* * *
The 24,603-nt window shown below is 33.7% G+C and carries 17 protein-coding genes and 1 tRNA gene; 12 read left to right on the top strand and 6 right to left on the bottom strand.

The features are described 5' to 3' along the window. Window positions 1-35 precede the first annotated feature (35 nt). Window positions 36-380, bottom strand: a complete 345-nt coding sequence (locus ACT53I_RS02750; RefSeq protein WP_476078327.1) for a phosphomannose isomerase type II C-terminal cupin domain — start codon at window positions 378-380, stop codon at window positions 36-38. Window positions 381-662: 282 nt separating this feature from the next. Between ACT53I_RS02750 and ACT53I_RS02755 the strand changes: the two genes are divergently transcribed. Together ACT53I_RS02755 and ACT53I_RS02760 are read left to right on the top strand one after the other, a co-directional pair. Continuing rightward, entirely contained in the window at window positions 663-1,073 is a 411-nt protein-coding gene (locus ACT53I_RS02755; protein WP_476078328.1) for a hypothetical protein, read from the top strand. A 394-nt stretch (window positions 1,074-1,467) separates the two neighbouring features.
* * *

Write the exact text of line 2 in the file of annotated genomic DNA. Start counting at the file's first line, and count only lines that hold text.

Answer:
The features are described 5' to 3' along the window. Window positions 1-35 precede the first annotated feature (35 nt). Window positions 36-380, bottom strand: a complete 345-nt coding sequence (locus ACT53I_RS02750; RefSeq protein WP_476078327.1) for a phosphomannose isomerase type II C-terminal cupin domain — start codon at window positions 378-380, stop codon at window positions 36-38. Window positions 381-662: 282 nt separating this feature from the next. Between ACT53I_RS02750 and ACT53I_RS02755 the strand changes: the two genes are divergently transcribed. Together ACT53I_RS02755 and ACT53I_RS02760 are read left to right on the top strand one after the other, a co-directional pair. Continuing rightward, entirely contained in the window at window positions 663-1,073 is a 411-nt protein-coding gene (locus ACT53I_RS02755; protein WP_476078328.1) for a hypothetical protein, read from the top strand. A 394-nt stretch (window positions 1,074-1,467) separates the two neighbouring features.